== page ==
Ihotu Jennifer Ali, MPH, LMT, CLC (she/her) is a licensed bodyworker, traditional postpartum doula, nutrition coach, public health consultant, poet and multidisciplinary artist.

Founder & CEO of Black Moon Bodywork LLC, she integrates western medicine and public health policy with Ayurveda, African and North American indigenous healing practices around family and food, and maternal, newborn, and womb health.

Ihotu has worked with the U.S. Congress and United Nations on maternal health policy, taught global continuing education courses for midwives, and co-founded several collectives including the Uptown Village Cooperative in New York City, and the Minnesota Healing Justice Network. She owes gratitude to her many teachers across the USA, Africa and the Caribbean, and particularly to her grandfather in Nigeria, who was a local Chief and head of the Ichama Village Council of Elders.

“Ihotu is a kind and gentle healing presence, and my body trusted (her). The abdominal method she practices — which can work with emotional and physical unbalances — is necessary because the abdominal region is such a charged and ignored area in our society.”

-Tania, LMT, New York City

Ihotu’s teachers include Columbia University’s School of Public Health, the Finger Lakes School of Massage, Panquetzani Ticitl of Indigemama, the Arvigo Institute, Dr. Carol Phillips, Spinning Babies Founder Gail Tully and Instructor Adrienne Caldwell, the Institute for Integrative Nutrition, Cathy Calderon, Maria Gaviña, Mama Okpoga, the Yoruba Association in Havana, Cuba, the Caribbean Cultural Center African Diaspora Institute, Sacred Window Studies for Ayurveda Postpartum Caregivers, Third Root Community Health Center, Hope Flanagan of Dream of Wild Health, Divine Bailey-Nicholas and Ethnobotany of the Southern Black Midwife, the Black Women’s Wealth Alliance, Midwives Jennie Joseph, Rebecca Polston, Martine Jean-Baptiste and many more.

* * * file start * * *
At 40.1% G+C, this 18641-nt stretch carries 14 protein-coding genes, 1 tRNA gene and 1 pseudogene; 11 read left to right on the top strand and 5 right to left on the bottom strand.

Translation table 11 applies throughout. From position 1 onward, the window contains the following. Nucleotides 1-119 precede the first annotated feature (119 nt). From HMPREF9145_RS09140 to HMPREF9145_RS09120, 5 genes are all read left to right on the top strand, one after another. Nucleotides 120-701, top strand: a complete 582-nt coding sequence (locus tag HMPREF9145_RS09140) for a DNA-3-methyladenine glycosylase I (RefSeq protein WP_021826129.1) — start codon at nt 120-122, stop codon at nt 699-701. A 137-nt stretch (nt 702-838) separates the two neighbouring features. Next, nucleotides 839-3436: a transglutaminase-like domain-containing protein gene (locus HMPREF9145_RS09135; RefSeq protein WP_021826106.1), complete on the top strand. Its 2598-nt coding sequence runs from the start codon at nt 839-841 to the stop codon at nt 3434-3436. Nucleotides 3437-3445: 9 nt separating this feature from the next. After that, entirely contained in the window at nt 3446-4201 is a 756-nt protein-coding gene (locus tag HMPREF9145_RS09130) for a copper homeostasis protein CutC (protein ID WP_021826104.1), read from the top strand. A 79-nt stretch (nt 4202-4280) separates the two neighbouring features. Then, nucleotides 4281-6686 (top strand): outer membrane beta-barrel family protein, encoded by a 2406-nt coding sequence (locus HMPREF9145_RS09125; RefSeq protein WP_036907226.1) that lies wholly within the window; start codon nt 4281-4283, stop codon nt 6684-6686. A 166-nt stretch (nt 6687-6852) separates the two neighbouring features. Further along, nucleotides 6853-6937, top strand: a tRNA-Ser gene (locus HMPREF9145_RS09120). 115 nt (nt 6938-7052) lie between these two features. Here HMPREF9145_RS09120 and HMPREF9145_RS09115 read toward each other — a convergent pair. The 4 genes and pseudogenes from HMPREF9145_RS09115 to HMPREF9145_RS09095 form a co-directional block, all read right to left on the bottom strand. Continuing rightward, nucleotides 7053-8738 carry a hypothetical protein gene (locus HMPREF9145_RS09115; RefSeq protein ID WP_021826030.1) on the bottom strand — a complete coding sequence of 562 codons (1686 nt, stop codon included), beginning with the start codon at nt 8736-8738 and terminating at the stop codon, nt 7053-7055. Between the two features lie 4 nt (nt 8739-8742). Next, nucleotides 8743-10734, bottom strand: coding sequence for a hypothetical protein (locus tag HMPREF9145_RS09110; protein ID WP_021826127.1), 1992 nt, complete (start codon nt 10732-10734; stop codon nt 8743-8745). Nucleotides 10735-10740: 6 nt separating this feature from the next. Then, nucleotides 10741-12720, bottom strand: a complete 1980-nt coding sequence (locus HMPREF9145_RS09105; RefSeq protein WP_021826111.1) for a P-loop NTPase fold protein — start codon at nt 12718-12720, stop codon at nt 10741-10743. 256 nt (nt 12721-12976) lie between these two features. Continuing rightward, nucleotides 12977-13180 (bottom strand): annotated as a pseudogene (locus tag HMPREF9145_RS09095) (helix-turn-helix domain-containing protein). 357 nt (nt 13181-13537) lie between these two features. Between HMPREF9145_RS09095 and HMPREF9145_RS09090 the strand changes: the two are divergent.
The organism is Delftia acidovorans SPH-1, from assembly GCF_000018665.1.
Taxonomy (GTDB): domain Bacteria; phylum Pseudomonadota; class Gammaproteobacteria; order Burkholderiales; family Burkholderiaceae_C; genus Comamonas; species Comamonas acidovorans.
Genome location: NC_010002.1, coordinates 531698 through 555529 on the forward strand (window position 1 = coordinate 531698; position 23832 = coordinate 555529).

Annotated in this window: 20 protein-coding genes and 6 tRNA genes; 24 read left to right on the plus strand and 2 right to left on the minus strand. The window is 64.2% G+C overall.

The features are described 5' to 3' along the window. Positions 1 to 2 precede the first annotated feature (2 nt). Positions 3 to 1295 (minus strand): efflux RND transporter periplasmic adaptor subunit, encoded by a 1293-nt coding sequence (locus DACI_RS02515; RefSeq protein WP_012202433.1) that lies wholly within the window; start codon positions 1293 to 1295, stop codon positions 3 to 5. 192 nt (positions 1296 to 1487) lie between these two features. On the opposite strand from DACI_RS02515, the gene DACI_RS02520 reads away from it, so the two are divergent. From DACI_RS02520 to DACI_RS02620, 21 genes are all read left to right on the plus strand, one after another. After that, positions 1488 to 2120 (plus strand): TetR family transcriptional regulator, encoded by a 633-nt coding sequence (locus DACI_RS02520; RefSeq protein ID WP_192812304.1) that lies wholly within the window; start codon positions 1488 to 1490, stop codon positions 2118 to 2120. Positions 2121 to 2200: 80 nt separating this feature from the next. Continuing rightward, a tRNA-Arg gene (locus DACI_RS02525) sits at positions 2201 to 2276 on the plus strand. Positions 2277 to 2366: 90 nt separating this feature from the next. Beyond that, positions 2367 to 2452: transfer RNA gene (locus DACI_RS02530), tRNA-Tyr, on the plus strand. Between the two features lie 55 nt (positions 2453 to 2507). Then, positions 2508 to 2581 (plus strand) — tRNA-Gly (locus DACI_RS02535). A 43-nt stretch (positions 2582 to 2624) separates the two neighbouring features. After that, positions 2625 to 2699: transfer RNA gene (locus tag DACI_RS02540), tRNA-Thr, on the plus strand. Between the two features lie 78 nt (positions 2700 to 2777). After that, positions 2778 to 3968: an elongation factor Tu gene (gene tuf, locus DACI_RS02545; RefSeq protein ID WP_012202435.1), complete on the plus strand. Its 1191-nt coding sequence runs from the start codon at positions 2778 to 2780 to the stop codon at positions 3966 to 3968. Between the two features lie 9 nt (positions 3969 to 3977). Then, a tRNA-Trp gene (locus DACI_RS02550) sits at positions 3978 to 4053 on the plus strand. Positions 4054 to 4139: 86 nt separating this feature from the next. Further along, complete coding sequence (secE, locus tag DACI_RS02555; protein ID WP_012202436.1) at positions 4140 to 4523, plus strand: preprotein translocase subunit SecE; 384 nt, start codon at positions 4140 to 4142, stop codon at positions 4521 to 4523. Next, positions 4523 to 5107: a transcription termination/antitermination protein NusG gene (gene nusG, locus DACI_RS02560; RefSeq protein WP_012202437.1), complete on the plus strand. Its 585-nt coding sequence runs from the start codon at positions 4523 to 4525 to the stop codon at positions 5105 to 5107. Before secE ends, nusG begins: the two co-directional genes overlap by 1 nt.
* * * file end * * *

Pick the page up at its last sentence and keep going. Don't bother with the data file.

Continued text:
Ihotu is also a sexual assault survivor and a former rape crisis counselor, raised by a single mother with mental illness, and brings consent and a personal understanding of trauma and sensitivity to her work. She warmly welcomes people of color, indigenous, non-English speaking, undocumented, under- and uninsured, queer and trans folks, non-traditional families, and individuals seeking a mind-body approach to complement talk therapy or medication for anxiety and depression.

Inquire here or visit Black Moon Bodywork for individual coaching, hands-on support, group facilitation, or company and nonprofit wellness programs for burnout prevention, healing and accountability .

5 thoughts on “

  1. Hi Ihotu, thank you so much for responding to my Revie Sister Nettie Paisley, and providing her with so much information. I also want to say I like your website. I really enjoyed the read.

    I hope to see you soon, and to be able to work along side you once again in Johanne’s beautiful space in Harlem.

    OneLOVE, Rev Barbara

    Liked by 1 person

  2. Hello! I saw your message on the enlightened mama doula page and would love to experience your Mayan abdominal massage. I am a new doula and also a Thai therapist and have some background in chi nei tsang. I would love to give you feedback. Thanks!


    1. Hi Siri! It would be great to connect with you. Could you send me your contact information or an email from the info shared in the post? Looking forward to setting a time to meet soon!


  3. 2 questions :
    1. I’m 62. Would I still benefit from Maya massage?
    2. I have colonoscopy in November. Would Maya massage be better before or after?
    Thank you.
    Jackie Rust


    1. Hi Jackie, thanks for those good questions. Maya Abdominal therapy is helpful at any age, particularly around 62 it can be beneficial for digestive issues and low back, hip or sacrum pain. I would recommend the treatment before the colonoscopy to support your body’s overall health and prepare for the procedure. Best of luck to you!


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